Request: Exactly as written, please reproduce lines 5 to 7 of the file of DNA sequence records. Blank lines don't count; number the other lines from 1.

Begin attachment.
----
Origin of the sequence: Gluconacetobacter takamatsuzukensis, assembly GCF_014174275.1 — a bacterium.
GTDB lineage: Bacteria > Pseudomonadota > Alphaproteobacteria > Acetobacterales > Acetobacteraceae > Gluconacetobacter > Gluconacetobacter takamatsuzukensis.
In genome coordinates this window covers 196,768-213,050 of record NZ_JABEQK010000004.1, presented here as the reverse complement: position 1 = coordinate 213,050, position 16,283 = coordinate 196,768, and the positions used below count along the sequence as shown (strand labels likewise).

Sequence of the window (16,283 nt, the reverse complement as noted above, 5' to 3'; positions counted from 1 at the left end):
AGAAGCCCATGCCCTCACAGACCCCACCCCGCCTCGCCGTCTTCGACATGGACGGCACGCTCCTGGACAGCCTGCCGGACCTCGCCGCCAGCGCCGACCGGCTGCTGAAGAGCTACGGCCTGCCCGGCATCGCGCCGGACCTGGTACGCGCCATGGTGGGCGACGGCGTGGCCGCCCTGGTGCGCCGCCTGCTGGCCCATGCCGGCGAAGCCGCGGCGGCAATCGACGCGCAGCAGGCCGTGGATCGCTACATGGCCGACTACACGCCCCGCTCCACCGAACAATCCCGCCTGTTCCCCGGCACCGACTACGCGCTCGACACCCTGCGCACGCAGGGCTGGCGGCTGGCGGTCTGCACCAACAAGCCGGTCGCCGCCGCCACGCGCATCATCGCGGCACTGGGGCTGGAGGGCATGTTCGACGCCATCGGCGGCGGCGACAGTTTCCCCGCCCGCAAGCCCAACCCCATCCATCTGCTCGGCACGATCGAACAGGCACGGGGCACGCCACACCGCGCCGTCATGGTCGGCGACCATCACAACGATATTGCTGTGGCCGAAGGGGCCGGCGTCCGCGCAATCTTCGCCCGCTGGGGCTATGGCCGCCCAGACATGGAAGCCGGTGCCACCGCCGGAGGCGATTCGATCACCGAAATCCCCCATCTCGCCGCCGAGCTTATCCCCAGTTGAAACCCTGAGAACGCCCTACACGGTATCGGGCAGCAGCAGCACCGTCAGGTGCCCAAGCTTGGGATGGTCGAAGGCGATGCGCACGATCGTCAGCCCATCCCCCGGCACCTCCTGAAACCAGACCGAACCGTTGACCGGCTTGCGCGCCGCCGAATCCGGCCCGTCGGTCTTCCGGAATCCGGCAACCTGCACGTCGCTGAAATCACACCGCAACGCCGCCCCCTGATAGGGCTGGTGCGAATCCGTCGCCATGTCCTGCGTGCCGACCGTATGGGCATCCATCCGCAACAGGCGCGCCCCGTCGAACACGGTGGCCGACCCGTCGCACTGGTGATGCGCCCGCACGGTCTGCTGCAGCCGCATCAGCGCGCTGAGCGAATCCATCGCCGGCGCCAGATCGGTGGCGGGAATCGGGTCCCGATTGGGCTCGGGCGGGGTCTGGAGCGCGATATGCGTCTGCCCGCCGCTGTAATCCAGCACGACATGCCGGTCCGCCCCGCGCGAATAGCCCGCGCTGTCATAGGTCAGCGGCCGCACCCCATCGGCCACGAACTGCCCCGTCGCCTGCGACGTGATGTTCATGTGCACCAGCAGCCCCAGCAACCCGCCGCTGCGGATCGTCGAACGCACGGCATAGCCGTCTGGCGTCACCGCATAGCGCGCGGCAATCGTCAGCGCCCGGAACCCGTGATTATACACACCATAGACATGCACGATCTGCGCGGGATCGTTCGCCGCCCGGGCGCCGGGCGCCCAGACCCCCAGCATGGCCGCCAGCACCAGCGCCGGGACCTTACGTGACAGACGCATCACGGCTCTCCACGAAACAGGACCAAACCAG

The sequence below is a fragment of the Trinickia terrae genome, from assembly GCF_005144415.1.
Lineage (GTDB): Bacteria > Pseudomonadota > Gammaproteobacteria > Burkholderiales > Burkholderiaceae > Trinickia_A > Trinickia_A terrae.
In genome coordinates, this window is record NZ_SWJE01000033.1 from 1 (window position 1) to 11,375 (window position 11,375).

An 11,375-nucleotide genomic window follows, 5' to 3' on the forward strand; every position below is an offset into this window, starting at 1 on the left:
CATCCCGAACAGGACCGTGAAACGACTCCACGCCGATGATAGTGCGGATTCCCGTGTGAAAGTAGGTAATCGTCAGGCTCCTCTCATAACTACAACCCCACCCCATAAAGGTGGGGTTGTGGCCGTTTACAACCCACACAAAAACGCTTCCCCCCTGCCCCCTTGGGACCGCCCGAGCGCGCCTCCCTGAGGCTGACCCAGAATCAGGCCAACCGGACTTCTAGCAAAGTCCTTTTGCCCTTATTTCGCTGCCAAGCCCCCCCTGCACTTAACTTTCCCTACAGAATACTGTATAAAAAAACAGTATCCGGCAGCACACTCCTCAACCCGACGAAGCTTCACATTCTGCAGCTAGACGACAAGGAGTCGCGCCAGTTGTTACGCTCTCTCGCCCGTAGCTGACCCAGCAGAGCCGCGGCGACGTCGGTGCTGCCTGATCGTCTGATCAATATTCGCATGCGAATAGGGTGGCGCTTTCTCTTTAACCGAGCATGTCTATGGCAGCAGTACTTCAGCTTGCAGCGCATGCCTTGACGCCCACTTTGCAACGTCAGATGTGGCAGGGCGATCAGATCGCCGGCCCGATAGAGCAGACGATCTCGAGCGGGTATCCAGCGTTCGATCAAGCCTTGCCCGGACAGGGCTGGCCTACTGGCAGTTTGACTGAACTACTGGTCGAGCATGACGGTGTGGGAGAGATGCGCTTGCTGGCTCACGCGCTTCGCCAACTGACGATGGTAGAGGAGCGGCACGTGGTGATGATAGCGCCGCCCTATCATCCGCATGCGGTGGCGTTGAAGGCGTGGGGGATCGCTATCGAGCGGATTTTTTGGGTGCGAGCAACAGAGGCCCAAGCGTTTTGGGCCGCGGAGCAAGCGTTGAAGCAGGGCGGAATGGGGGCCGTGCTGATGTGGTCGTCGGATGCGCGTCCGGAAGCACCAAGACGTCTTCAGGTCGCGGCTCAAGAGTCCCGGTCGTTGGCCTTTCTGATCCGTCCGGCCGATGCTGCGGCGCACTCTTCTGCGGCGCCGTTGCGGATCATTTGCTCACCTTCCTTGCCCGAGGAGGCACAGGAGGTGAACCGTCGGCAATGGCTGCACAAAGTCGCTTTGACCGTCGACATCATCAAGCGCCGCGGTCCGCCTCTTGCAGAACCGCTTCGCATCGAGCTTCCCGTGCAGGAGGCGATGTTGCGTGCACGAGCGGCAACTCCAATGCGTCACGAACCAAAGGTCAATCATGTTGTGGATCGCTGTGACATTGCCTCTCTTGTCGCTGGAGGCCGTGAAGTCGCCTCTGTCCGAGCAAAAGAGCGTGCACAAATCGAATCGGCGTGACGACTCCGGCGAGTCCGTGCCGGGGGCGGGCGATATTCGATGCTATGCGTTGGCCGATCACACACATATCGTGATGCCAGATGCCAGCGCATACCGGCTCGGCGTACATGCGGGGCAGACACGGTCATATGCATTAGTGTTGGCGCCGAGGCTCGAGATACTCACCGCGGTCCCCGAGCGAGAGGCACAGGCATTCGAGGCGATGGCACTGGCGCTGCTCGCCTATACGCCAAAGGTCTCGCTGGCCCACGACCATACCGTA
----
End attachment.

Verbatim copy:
AGAAGCCCATGCCCTCACAGACCCCACCCCGCCTCGCCGTCTTCGACATGGACGGCACGCTCCTGGACAGCCTGCCGGACCTCGCCGCCAGCGCCGACCGGCTGCTGAAGAGCTACGGCCTGCCCGGCATCGCGCCGGACCTGGTACGCGCCATGGTGGGCGACGGCGTGGCCGCCCTGGTGCGCCGCCTGCTGGCCCATGCCGGCGAAGCCGCGGCGGCAATCGACGCGCAGCAGGCCGTGGATCGCTACATGGCCGACTACACGCCCCGCTCCACCGAACAATCCCGCCTGTTCCCCGGCACCGACTACGCGCTCGACACCCTGCGCACGCAGGGCTGGCGGCTGGCGGTCTGCACCAACAAGCCGGTCGCCGCCGCCACGCGCATCATCGCGGCACTGGGGCTGGAGGGCATGTTCGACGCCATCGGCGGCGGCGACAGTTTCCCCGCCCGCAAGCCCAACCCCATCCATCTGCTCGGCACGATCGAACAGGCACGGGGCACGCCACACCGCGCCGTCATGGTCGGCGACCATCACAACGATATTGCTGTGGCCGAAGGGGCCGGCGTCCGCGCAATCTTCGCCCGCTGGGGCTATGGCCGCCCAGACATGGAAGCCGGTGCCACCGCCGGAGGCGATTCGATCACCGAAATCCCCCATCTCGCCGCCGAGCTTATCCCCAGTTGAAACCCTGAGAACGCCCTACACGGTATCGGGCAGCAGCAGCACCGTCAGGTGCCCAAGCTTGGGATGGTCGAAGGCGATGCGCACGATCGTCAGCCCATCCCCCGGCACCTCCTGAAACCAGACCGAACCGTTGACCGGCTTGCGCGCCGCCGAATCCGGCCCGTCGGTCTTCCGGAATCCGGCAACCTGCACGTCGCTGAAATCACACCGCAACGCCGCCCCCTGATAGGGCTGGTGCGAATCCGTCGCCATGTCCTGCGTGCCGACCGTATGGGCATCCATCCGCAACAGGCGCGCCCCGTCGAACACGGTGGCCGACCCGTCGCACTGGTGATGCGCCCGCACGGTCTGCTGCAGCCGCATCAGCGCGCTGAGCGAATCCATCGCCGGCGCCAGATCGGTGGCGGGAATCGGGTCCCGATTGGGCTCGGGCGGGGTCTGGAGCGCGATATGCGTCTGCCCGCCGCTGTAATCCAGCACGACATGCCGGTCCGCCCCGCGCGAATAGCCCGCGCTGTCATAGGTCAGCGGCCGCACCCCATCGGCCACGAACTGCCCCGTCGCCTGCGACGTGATGTTCATGTGCACCAGCAGCCCCAGCAACCCGCCGCTGCGGATCGTCGAACGCACGGCATAGCCGTCTGGCGTCACCGCATAGCGCGCGGCAATCGTCAGCGCCCGGAACCCGTGATTATACACACCATAGACATGCACGATCTGCGCGGGATCGTTCGCCGCCCGGGCGCCGGGCGCCCAGACCCCCAGCATGGCCGCCAGCACCAGCGCCGGGACCTTACGTGACAGACGCATCACGGCTCTCCACGAAACAGGACCAAACCAG

The sequence below is a fragment of the Trinickia terrae genome, from assembly GCF_005144415.1.
Lineage (GTDB): Bacteria > Pseudomonadota > Gammaproteobacteria > Burkholderiales > Burkholderiaceae > Trinickia_A > Trinickia_A terrae.